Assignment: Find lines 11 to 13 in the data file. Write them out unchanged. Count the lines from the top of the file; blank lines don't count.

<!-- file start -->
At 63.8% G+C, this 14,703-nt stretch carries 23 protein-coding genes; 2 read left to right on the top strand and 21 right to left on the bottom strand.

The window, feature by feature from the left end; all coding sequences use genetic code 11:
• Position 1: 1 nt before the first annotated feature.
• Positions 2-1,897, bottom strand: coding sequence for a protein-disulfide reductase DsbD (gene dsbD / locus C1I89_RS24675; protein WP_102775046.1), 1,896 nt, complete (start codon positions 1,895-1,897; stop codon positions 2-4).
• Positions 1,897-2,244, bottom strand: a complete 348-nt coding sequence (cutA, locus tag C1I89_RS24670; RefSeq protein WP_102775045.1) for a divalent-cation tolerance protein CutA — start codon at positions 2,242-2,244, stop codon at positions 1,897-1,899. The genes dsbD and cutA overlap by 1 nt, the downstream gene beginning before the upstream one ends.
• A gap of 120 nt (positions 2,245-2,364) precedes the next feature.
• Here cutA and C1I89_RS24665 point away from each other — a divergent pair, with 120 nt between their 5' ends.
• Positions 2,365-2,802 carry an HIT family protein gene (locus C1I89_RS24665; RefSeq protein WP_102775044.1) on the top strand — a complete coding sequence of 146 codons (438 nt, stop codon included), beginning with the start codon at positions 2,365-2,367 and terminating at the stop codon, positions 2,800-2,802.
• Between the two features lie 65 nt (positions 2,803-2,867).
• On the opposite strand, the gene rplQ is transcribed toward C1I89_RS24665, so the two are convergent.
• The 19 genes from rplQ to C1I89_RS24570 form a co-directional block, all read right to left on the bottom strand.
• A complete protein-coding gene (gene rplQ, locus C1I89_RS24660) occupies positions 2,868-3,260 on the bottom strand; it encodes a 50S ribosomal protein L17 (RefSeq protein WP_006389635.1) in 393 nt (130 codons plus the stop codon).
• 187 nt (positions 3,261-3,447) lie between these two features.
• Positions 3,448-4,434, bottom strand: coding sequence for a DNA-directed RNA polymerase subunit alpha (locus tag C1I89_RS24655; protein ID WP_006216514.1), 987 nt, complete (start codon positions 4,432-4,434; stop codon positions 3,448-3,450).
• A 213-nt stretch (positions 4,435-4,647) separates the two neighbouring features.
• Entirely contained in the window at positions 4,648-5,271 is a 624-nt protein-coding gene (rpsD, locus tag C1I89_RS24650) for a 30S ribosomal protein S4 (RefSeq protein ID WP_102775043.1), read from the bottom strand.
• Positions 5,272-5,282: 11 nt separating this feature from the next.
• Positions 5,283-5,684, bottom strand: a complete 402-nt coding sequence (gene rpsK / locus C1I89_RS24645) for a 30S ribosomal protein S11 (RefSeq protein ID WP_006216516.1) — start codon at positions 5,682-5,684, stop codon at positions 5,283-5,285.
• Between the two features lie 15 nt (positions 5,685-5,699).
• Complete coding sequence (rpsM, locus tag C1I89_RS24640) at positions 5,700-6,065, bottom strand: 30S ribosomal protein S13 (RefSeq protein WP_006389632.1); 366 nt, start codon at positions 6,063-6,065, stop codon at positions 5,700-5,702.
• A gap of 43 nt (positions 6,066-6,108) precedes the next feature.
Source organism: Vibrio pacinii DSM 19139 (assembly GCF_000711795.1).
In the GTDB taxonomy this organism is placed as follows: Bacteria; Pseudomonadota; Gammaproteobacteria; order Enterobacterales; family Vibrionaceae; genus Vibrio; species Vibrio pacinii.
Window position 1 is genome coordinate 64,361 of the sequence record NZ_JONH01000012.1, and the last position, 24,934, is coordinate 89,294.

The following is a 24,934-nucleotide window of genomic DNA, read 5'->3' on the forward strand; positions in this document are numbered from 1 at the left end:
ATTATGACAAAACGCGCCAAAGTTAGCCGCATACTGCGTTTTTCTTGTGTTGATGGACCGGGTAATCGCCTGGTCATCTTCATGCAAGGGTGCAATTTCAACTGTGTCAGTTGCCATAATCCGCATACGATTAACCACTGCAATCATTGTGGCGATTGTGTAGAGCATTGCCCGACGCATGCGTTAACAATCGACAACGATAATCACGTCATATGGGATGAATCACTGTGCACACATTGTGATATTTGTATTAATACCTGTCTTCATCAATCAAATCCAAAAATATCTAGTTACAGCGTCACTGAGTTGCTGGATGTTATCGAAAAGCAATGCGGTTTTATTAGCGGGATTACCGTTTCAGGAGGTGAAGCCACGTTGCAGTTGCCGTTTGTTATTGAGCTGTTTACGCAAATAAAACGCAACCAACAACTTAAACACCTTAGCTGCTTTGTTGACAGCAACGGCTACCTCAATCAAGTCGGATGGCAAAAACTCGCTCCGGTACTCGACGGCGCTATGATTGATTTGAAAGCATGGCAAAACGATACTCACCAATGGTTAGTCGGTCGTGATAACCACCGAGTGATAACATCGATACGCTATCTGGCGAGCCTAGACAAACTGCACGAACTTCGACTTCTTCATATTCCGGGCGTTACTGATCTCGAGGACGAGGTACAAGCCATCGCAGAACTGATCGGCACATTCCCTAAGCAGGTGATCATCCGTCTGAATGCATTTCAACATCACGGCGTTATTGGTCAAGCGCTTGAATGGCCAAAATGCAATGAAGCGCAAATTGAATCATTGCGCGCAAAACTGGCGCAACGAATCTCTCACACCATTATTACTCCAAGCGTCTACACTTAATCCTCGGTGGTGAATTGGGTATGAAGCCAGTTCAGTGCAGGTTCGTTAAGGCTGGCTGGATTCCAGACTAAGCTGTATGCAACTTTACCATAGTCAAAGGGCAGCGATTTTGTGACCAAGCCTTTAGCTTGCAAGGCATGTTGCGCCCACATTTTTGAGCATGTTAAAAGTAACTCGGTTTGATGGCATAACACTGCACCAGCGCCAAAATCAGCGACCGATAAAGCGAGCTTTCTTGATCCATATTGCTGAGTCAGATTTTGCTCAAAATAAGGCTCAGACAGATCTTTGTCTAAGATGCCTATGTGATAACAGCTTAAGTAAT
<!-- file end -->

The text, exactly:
• The 19 genes from rplQ to C1I89_RS24570 form a co-directional block, all read right to left on the bottom strand.
• A complete protein-coding gene (gene rplQ, locus C1I89_RS24660) occupies positions 2,868-3,260 on the bottom strand; it encodes a 50S ribosomal protein L17 (RefSeq protein WP_006389635.1) in 393 nt (130 codons plus the stop codon).
• 187 nt (positions 3,261-3,447) lie between these two features.